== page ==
The monotypic Indo-Pacific genus Parastromateus Bleeker, 1864 is morphologically peculiar among carangid fishes in its overall body form and has been difficult to place phylogenetically. This has been partly the result of a lack of detailed morphological data for this and other carangid fishes. Here, we describe and analyze the osteology of Parastromateus niger (Bloch, 1795), review its taxonomic history, and describe characters that are suggestive of its phylogenetic affinities. In addition, we made a broad survey of gill-arch skeletal characters for carangids. Previous studies have noted that a combination of features from the skeletal anatomy of Parastromateus firmly places it within the Carangidae (presence of a gap between the second and third anal-fin spine) and within the tribe Carangini (presence of scutes, inferior vertebral formina). Within the Carangini, however, its phylogenetic placement is less clear. In our survey of the gill arches of Carangidae, we found that only Parastromateus and Hemicaranx have an enlarged toothplate that bridges the epibranchial 4–ceratobranchial 4 joint. Additionally, these two genera have a superficially similar form of teeth on the pharyngeal toothplates (elongate and filamentous vs. conical and stout in other carangins). Although outside the scope of our study, these and other morphological aspects of Parastromateus need to be brought into a broad-based cladistic analysis of the Carangidae.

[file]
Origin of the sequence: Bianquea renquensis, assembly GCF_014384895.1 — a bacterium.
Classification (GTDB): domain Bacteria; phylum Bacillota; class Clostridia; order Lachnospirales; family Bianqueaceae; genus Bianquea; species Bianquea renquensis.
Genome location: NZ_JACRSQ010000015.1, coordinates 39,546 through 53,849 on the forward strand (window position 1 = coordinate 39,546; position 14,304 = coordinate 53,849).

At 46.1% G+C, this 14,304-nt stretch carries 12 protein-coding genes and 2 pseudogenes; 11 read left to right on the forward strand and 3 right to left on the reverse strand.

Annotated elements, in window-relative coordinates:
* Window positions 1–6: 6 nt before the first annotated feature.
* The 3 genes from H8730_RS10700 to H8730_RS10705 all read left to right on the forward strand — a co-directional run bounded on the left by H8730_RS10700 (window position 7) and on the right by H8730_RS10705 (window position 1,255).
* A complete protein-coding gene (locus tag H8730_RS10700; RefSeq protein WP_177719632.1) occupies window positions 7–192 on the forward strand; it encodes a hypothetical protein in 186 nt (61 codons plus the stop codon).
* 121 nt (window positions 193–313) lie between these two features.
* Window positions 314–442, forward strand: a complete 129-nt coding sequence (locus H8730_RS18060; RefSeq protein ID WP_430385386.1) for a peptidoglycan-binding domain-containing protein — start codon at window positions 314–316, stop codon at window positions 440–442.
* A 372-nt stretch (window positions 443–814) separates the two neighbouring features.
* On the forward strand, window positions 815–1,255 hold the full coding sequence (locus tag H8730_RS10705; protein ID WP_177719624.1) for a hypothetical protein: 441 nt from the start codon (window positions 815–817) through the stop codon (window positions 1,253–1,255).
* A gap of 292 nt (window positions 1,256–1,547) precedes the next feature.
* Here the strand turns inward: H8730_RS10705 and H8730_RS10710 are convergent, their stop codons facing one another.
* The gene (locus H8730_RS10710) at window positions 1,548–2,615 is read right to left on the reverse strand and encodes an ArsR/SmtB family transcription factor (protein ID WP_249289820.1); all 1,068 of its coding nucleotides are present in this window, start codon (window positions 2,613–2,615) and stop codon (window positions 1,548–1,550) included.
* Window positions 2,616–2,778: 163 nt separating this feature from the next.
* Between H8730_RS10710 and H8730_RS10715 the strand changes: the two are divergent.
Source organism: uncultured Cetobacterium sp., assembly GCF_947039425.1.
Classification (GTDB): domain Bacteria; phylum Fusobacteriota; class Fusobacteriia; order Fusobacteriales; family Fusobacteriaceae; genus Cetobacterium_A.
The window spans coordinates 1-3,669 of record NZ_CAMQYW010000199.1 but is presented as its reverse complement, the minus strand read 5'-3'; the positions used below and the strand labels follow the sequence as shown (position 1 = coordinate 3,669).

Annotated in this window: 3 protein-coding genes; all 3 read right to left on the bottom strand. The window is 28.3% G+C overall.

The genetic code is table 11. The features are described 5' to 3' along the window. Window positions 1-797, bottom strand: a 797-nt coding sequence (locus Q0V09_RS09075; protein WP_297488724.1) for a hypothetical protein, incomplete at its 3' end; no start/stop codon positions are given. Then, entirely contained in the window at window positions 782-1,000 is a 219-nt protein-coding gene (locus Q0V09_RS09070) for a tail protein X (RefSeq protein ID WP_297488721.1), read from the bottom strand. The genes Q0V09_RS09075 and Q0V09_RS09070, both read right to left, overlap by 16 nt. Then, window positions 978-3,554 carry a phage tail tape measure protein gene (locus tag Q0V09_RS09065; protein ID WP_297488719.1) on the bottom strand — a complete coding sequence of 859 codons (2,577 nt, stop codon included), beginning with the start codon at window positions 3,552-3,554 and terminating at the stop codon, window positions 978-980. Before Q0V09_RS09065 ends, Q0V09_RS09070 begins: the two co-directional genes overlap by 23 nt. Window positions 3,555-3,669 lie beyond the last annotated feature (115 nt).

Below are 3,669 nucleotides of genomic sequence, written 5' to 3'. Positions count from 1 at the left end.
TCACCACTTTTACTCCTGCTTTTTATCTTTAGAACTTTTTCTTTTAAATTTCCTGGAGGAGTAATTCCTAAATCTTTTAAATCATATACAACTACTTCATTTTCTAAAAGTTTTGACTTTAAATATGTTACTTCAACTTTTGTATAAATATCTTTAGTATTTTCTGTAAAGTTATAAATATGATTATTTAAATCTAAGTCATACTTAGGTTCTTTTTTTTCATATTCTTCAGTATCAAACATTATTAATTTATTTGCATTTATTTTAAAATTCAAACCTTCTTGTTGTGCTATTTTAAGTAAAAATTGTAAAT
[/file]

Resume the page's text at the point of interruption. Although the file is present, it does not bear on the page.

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Vol. 2010 • No. 2